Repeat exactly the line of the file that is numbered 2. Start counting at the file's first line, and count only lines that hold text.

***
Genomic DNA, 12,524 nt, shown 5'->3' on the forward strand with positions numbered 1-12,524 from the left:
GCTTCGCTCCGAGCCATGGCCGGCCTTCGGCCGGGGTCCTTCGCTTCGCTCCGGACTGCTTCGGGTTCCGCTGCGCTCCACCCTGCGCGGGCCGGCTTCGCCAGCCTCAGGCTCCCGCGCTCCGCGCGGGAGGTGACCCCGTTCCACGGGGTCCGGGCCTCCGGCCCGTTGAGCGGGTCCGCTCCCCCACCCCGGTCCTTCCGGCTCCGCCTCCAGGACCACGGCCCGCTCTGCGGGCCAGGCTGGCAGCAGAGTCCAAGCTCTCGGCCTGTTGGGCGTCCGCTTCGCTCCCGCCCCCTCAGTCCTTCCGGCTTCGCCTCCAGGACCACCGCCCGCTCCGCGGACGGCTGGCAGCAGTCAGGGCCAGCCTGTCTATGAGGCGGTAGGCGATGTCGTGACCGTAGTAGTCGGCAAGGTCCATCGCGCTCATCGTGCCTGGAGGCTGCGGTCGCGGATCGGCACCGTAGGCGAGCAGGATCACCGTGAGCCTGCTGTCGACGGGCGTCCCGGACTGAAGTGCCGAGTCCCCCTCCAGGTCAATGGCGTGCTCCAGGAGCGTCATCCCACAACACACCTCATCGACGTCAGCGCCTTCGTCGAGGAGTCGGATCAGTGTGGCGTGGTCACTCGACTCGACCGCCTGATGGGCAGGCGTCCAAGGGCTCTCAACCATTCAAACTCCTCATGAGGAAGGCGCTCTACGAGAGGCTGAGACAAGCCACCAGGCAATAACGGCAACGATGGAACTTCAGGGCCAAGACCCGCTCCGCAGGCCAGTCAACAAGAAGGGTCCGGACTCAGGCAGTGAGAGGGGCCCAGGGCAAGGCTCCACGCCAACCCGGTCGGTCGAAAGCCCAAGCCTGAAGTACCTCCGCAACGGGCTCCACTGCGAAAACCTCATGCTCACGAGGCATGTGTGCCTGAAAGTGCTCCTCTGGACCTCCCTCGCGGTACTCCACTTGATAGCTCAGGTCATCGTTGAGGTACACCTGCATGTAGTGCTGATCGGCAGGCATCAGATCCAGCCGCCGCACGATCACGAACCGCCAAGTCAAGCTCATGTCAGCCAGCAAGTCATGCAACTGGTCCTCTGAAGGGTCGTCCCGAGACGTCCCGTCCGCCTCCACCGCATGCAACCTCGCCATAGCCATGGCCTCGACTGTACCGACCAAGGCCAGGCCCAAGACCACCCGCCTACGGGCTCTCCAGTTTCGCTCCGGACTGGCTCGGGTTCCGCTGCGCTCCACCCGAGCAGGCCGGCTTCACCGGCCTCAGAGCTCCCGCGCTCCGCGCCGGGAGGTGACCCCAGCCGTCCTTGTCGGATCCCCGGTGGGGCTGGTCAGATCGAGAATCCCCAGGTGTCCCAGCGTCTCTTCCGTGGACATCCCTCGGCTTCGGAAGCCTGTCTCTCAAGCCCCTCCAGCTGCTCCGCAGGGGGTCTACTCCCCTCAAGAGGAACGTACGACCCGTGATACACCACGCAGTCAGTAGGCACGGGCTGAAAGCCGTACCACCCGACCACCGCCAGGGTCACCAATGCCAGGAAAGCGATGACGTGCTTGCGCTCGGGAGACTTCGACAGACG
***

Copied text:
GCTTCGCTCCGAGCCATGGCCGGCCTTCGGCCGGGGTCCTTCGCTTCGCTCCGGACTGCTTCGGGTTCCGCTGCGCTCCACCCTGCGCGGGCCGGCTTCGCCAGCCTCAGGCTCCCGCGCTCCGCGCGGGAGGTGACCCCGTTCCACGGGGTCCGGGCCTCCGGCCCGTTGAGCGGGTCCGCTCCCCCACCCCGGTCCTTCCGGCTCCGCCTCCAGGACCACGGCCCGCTCTGCGGGCCAGGCTGGCAGCAGAGTCCAAGCTCTCGGCCTGTTGGGCGTCCGCTTCGCTCCCGCCCCCTCAGTCCTTCCGGCTTCGCCTCCAGGACCACCGCCCGCTCCGCGGACGGCTGGCAGCAGTCAGGGCCAGCCTGTCTATGAGGCGGTAGGCGATGTCGTGACCGTAGTAGTCGGCAAGGTCCATCGCGCTCATCGTGCCTGGAGGCTGCGGTCGCGGATCGGCACCGTAGGCGAGCAGGATCACCGTGAGCCTGCTGTCGACGGGCGTCCCGGACTGAAGTGCCGAGTCCCCCTCCAGGTCAATGGCGTGCTCCAGGAGCGTCATCCCACAACACACCTCATCGACGTCAGCGCCTTCGTCGAGGAGTCGGATCAGTGTGGCGTGGTCACTCGACTCGACCGCCTGATGGGCAGGCGTCCAAGGGCTCTCAACCATTCAAACTCCTCATGAGGAAGGCGCTCTACGAGAGGCTGAGACAAGCCACCAGGCAATAACGGCAACGATGGAACTTCAGGGCCAAGACCCGCTCCGCAGGCCAGTCAACAAGAAGGGTCCGGACTCAGGCAGTGAGAGGGGCCCAGGGCAAGGCTCCACGCCAACCCGGTCGGTCGAAAGCCCAAGCCTGAAGTACCTCCGCAACGGGCTCCACTGCGAAAACCTCATGCTCACGAGGCATGTGTGCCTGAAAGTGCTCCTCTGGACCTCCCTCGCGGTACTCCACTTGATAGCTCAGGTCATCGTTGAGGTACACCTGCATGTAGTGCTGATCGGCAGGCATCAGATCCAGCCGCCGCACGATCACGAACCGCCAAGTCAAGCTCATGTCAGCCAGCAAGTCATGCAACTGGTCCTCTGAAGGGTCGTCCCGAGACGTCCCGTCCGCCTCCACCGCATGCAACCTCGCCATAGCCATGGCCTCGACTGTACCGACCAAGGCCAGGCCCAAGACCACCCGCCTACGGGCTCTCCAGTTTCGCTCCGGACTGGCTCGGGTTCCGCTGCGCTCCACCCGAGCAGGCCGGCTTCACCGGCCTCAGAGCTCCCGCGCTCCGCGCCGGGAGGTGACCCCAGCCGTCCTTGTCGGATCCCCGGTGGGGCTGGTCAGATCGAGAATCCCCAGGTGTCCCAGCGTCTCTTCCGTGGACATCCCTCGGCTTCGGAAGCCTGTCTCTCAAGCCCCTCCAGCTGCTCCGCAGGGGGTCTACTCCCCTCAAGAGGAACGTACGACCCGTGATACACCACGCAGTCAGTAGGCACGGGCTGAAAGCCGTACCACCCGACCACCGCCAGGGTCACCAATGCCAGGAAAGCGATGACGTGCTTGCGCTCGGGAGACTTCGACAGACG